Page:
Whimsical satire of swashbucklers offers melody and mirth to a colorful package. 4 Stars

A musical swashbuckler spoof tailored specifically for the talents of comic Danny Kaye, Norman Panama and Melvin Frank’s The Court Jester is a lark for the ages.

The Court Jester (1955)
Released: 27 Jan 1956
Rated: Approved
Runtime: 101 min
Director: Melvin Frank, Norman Panama
Genre: Adventure, Comedy, Family, Musical
Cast: Danny Kaye, Glynis Johns, Basil Rathbone, Angela Lansbury
Writer(s): Norman Panama, Melvin Frank
Plot: A hapless carnival performer masquerades as the court jester as part of a plot against an evil ruler who has overthrown the rightful King.
IMDB rating: 7.9
MetaScore: N/A

Disc Information
Studio: Paramount
Distributed By: N/A
Video Resolution: 1080P/AVC
Aspect Ratio: 1.85:1
Audio: English 2.0 DTS-HDMA, French 1.0 DD (Mono)
Subtitles: English SDH, French
Rating: Not Rated
Run Time: 1 Hr. 41 Min.
Package Includes: Blu-ray, Digital Copy
Case Type: keep case
Disc Type: BD50 (dual layer)
Region: All
Release Date: 01/26/2021
MSRP: $29.99

The Production: 4/5

A musical swashbuckler spoof tailored specifically for the talents of comic Danny Kaye, Norman Panama and Melvin Frank’s The Court Jester is a lark for the ages. Filled with mirth, wit, music, and farce, The Court Jester proudly takes its place among the great comedies of Hollywood’s Golden Age.

With a usurper king (Cecil Parker) claiming the throne from the infant who’s the true next king of England, the bandit The Black Fox (Edward Ashley), his captain Jean (Glynis Johns), and his Merrie Men have a plan of invading the palace and tossing out the faux monarch, but to gain entrance to the castle, they must get the key to the vault tunnel door which is always on the king’s person. Thus former circus performer Hubert Hawkins (Danny Kaye) is tasked with impersonating incoming Italian jester Giacomo (John Carradine) long enough to steal the key. But fate takes a hand when the king’s daughter Gwendolyn (Angela Lansbury) becomes smitten with the jovial jester, and it’s revealed that the real Giacomo was in reality a hired assassin brought in by the evil Sir Ravenhurst (Basil Rathbone) so he could take over the kingdom and have the beauteous Gwendolyn for himself.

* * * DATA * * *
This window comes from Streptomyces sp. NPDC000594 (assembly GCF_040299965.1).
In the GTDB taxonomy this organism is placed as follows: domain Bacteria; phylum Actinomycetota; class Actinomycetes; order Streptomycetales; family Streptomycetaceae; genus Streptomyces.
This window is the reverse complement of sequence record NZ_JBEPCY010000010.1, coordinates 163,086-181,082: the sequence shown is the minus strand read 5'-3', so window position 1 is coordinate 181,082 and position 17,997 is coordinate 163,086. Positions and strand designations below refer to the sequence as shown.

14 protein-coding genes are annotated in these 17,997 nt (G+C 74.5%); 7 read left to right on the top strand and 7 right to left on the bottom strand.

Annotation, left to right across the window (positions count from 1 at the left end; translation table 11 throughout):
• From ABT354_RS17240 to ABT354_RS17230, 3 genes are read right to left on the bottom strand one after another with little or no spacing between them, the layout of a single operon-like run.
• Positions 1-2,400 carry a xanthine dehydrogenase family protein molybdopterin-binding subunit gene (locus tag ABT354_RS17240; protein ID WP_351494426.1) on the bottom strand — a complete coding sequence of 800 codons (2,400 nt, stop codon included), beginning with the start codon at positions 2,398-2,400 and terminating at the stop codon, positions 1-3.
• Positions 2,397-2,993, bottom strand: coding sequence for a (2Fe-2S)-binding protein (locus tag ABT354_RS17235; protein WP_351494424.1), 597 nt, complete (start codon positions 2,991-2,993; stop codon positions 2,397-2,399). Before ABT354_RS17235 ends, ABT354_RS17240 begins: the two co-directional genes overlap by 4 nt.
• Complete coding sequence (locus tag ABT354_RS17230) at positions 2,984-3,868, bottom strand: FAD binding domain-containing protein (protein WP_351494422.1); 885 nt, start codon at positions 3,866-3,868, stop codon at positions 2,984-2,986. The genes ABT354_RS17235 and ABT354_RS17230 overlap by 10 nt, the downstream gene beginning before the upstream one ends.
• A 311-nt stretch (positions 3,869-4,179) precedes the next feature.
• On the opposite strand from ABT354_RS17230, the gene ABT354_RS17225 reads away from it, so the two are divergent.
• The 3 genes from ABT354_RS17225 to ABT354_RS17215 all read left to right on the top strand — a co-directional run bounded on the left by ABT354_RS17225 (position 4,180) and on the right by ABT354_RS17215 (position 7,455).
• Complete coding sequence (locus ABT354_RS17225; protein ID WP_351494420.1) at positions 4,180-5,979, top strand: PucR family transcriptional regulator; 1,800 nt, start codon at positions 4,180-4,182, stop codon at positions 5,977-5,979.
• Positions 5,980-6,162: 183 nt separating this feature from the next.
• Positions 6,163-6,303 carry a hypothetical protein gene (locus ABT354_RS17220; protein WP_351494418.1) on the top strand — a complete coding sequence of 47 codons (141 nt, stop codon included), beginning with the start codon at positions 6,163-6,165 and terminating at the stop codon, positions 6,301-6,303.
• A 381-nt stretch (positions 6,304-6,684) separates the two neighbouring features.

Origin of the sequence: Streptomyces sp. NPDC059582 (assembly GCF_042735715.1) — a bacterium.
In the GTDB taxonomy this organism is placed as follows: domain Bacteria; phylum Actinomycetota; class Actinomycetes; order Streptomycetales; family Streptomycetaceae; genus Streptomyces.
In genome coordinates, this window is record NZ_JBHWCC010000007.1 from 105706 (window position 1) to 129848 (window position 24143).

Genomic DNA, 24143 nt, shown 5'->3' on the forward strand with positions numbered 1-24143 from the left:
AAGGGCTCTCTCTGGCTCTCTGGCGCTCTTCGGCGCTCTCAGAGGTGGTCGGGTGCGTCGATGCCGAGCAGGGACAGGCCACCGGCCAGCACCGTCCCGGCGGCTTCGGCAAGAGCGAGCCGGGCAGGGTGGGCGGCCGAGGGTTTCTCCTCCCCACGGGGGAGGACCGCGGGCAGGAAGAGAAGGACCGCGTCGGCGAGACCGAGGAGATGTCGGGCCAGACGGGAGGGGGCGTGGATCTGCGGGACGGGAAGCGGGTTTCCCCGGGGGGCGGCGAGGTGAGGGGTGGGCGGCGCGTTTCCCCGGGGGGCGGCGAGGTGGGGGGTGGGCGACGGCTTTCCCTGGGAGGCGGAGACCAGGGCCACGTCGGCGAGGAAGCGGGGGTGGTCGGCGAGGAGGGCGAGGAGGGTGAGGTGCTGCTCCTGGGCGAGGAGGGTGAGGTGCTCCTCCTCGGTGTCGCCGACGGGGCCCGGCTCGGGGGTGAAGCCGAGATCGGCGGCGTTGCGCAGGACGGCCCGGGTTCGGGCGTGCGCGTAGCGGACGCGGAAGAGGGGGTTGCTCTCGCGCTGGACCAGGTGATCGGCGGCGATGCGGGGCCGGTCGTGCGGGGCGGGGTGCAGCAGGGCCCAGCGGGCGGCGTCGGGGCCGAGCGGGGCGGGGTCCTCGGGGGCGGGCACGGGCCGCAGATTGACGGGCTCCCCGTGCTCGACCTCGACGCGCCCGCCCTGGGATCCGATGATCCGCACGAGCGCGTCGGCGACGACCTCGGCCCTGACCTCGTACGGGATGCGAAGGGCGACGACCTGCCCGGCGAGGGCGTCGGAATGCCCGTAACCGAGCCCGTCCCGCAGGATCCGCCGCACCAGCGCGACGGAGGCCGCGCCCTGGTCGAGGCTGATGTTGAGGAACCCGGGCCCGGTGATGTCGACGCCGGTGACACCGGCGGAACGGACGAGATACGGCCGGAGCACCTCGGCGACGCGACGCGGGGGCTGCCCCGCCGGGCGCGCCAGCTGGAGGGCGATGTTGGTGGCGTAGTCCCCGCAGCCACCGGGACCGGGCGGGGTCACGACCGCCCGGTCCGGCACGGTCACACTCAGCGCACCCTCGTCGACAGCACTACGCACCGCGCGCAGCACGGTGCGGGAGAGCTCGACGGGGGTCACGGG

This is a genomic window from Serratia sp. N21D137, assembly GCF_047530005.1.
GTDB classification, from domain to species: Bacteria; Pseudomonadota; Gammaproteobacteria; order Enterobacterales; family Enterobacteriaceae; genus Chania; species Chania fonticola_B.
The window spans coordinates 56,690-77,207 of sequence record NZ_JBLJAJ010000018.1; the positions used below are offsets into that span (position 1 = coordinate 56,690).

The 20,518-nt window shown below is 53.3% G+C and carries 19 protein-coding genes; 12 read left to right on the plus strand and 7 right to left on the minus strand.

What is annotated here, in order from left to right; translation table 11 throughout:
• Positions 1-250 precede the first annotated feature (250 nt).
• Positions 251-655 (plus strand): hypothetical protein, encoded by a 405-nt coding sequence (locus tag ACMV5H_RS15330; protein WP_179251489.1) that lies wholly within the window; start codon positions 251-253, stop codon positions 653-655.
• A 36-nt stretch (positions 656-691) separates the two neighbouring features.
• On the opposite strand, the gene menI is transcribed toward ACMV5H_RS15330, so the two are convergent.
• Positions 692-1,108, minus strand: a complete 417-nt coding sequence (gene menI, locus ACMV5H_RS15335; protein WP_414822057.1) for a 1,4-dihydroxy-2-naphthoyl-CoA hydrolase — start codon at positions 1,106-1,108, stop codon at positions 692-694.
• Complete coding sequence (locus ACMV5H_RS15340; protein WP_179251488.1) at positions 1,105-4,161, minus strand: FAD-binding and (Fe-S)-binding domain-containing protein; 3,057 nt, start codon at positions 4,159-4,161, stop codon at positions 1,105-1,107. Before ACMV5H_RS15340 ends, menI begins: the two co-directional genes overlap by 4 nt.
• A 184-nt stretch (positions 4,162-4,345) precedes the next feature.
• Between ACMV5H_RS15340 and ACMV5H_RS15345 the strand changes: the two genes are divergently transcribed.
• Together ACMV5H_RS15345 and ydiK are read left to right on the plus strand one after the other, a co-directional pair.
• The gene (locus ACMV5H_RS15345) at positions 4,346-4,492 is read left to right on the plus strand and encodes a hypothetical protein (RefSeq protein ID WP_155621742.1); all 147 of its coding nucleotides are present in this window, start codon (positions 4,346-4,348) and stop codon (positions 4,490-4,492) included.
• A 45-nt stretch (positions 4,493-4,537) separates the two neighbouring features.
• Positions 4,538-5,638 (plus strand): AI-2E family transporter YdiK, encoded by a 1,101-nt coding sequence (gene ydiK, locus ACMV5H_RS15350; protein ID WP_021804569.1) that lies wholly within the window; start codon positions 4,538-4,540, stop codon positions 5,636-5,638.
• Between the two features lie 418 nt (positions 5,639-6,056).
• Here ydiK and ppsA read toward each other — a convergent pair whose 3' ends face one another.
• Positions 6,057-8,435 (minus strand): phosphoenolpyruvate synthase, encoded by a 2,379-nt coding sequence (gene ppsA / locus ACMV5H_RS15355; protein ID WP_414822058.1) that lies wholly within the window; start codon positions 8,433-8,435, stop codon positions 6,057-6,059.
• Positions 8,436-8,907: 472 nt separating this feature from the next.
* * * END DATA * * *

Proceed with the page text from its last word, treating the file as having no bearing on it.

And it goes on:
Writer-directors Norman Panama and Melvin Frank have collected just about every possible trope from the Douglas Fairbanks/Errol Flynn/Tyrone Power swashbucklers and turned them on their ears highlighting their verbal comedy with lots of alliterative word play (“Get It-Got It-Good,” the brilliant “vessel with a pestle” sequence) and letting slapstick rule the roost with clown Danny Kaye at the center of it all. They’ve also threaded through their screenplay five songs by Sylvia Fine (Danny Kaye’s wife) and Sammy Cahn, all of which give Kaye the chance to run the gamut of rhythms (much as Frank Loesser did for him in Hans Christian Andersen) from a soothing lullaby for the sleeping infant king (“Let Me Take You Dreaming”), a sedate ballad (“My Heart Knows a Lovely Song”), two up-tempo numbers to begin the movie (“Life Could Not Better Be” over the opening credits and “They’ll Never Outfox the Fox” to introduce the Merrie Men), along with a patented Sylvia Fine showcase patter number for her husband “The Maladjusted Jester” which allows him to pull out all the stops to prove to the king what a marvelous jester he really is. The songs are all tuneful with loads of whimsy, but one can’t help wishing the musical menu had been spread out just a bit, especially seeing that Kaye’s two leading ladies Lansbury and Johns would each go on to win Best Musical Actress Tony Awards in upcoming years. Panama and Frank do well staging an action-filled jousting tournament, an accelerated knighting ceremony, and the climactic duel between Kaye and Rathbone which wonderfully veers from comic to dramatic continuously.